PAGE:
“Therefore let him who thinks he stands take heed lest he fall”, he wrote to the Christians in Corinth (2 Cor. 10:12). “Do you not know that those who run in a race all run, but one receives the prize? Run in such a way that you may obtain it” (1 Cor. 9:24). If you are on the narrow and tortuous path, know that your adversary, the devil, lies in wait for you so that he might push you into the abyss, for “he walks like a roaring lion seeking whom he may devour” (1 Pet. 5:8). The devil is full of cunningness. “On the path which I travel they have set a snare for me,” (Ps. 5:9) sings the Psalmist. Dante said that the road to hell is paved with good intentions. The wise King Solomon said that sometimes a path can appear straight, but that the end of the path is in death (Prov. 5:9). In his book “Healing Spiritual Illnesses” Archimandrite Lazarus of Bethany writes: “There was a young man who, with the blessing of his father, entered a monastery where he led a life of the strictest asceticism. Even the abbot of the monastery was amazed at the strictness of his life. Soon he begged the abbot to allow him to go into the desert and to live the life of a hermit, taking upon himself even harder ascetic feats. Having received his blessing he finally set off to the desert. He lived there for six years, never seeing or speaking to another human being. One day, while he was deep in prayer, the devil, taking the form of an old monk, came to him and knelt beside him in prayer. He managed to convince him that he should leave the desert to take Holy Communion. Together they left the desert and went to the nearest monastery and there the hermit finally understood that, ostensibly with the best of intentions, the devil had lured him away from the desert. Another time the devil appeared to him as his countryman. He brought him news of his father’s death and convinced him to go home and sell the family house and all that his father had left behind, and divide the proceeds among the poor and needy. It was another good and noble cause.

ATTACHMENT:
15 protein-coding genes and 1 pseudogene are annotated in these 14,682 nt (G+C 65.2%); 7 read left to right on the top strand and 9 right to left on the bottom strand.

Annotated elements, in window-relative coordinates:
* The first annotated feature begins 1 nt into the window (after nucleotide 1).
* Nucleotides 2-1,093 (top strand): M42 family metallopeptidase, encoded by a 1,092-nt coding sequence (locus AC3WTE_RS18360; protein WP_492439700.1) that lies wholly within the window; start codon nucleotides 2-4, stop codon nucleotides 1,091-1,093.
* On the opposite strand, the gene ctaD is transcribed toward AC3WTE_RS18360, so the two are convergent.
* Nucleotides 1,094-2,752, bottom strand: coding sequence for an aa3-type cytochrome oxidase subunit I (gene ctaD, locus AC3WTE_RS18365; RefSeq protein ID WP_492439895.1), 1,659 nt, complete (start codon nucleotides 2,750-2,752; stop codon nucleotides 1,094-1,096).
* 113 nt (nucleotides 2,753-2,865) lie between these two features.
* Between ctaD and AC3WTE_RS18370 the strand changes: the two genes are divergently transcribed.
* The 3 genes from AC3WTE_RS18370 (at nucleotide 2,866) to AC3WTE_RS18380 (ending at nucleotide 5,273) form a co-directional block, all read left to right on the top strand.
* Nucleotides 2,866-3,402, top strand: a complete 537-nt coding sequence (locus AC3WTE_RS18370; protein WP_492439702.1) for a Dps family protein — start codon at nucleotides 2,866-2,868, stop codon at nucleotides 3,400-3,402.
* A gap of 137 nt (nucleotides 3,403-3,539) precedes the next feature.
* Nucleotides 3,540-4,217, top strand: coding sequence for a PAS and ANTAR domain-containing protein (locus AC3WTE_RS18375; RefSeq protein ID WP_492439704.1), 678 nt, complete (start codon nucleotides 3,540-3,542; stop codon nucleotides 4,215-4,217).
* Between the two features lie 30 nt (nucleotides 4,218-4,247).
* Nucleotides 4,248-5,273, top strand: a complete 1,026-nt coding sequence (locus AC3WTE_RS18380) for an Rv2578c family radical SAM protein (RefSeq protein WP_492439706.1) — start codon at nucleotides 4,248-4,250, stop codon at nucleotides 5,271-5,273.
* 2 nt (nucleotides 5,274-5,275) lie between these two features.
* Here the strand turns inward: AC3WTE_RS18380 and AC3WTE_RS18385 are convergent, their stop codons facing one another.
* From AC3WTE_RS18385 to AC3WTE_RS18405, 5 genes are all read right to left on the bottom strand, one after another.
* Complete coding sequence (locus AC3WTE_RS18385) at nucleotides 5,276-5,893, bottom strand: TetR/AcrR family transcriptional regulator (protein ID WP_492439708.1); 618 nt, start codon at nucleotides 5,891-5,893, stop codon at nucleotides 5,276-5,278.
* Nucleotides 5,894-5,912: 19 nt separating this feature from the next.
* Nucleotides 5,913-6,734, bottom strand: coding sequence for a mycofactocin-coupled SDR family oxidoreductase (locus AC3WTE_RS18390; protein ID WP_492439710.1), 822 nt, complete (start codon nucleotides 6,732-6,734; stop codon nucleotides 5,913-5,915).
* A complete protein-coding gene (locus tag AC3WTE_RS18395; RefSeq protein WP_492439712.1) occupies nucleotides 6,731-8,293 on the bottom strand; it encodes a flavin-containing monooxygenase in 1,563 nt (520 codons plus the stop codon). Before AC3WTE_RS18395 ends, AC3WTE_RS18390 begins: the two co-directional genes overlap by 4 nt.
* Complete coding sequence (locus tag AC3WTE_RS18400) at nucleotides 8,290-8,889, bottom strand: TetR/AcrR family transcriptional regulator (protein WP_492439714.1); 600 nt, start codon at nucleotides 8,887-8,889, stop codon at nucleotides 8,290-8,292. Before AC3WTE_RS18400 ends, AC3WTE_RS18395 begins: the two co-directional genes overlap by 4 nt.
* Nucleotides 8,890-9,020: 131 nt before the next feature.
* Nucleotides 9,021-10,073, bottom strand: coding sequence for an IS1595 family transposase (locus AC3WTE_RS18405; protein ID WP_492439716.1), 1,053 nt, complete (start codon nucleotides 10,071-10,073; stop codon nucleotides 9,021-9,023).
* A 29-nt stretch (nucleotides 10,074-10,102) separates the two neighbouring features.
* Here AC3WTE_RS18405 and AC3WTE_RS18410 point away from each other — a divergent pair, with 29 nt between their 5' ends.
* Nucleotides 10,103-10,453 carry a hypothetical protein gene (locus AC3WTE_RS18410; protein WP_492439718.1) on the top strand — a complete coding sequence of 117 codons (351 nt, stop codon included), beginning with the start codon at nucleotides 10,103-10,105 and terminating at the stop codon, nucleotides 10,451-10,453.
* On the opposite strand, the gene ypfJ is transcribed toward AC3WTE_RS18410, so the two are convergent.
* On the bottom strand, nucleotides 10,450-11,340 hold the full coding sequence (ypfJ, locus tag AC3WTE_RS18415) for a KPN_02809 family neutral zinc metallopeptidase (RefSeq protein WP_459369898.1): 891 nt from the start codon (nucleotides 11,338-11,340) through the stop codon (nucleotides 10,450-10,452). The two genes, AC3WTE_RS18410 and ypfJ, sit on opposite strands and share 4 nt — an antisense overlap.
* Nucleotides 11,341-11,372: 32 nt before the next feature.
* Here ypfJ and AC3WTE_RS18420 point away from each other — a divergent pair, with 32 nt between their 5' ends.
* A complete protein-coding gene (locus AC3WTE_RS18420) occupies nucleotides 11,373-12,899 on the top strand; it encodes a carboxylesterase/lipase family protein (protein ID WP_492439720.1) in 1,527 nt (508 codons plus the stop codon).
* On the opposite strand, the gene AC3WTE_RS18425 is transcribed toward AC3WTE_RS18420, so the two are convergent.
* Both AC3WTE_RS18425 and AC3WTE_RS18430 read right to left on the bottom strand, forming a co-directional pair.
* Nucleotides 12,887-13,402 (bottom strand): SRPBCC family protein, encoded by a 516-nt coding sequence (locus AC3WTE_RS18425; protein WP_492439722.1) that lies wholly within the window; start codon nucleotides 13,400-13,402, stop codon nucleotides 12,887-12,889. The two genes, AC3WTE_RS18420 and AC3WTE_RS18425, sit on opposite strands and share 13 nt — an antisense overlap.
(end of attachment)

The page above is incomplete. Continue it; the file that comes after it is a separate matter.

When the hermit reached his home, he found his father alive and well. When his father asked him why he had come, he answered that his great love for his father had led him to leave his desert for a while. Instead of coming to his senses and hurrying back to the desert, he stayed in his father’s home. After a while he sinned gravely and his father punished him severely.”
The devil can only be conquered by humility – if do not have a high opinion of ourselves, he will not be able to trick us. It was pride that separated Lucifer from God and pride is what he still uses to lure people away from Him. In order to avoid falling into the sin of pride, we must remember death often and live with the awareness of our own imperfections. “God resists the proud but gives His grace to the humble” (James 4:6).
In today’s world, even those who call themselves Christians have a very weakened sense of sin. Having lost their fear of God, they have allowed themselves the freedom of interpreting the law of God to their own liking. “I like this, so I will accept it. I don’t like this, so I will reject it.” This is not how it works, brothers and sisters. In Orthodoxy, it’s either everything or nothing. “For whoever shall keep the whole law, and yet stumble in one point, he is guilty of all” (James 2:10). St. Paul cites the Old Testament in which it says: “ Cursed is everyone who does not continue in all things which are written in the book of the law” (Gal. 3:10).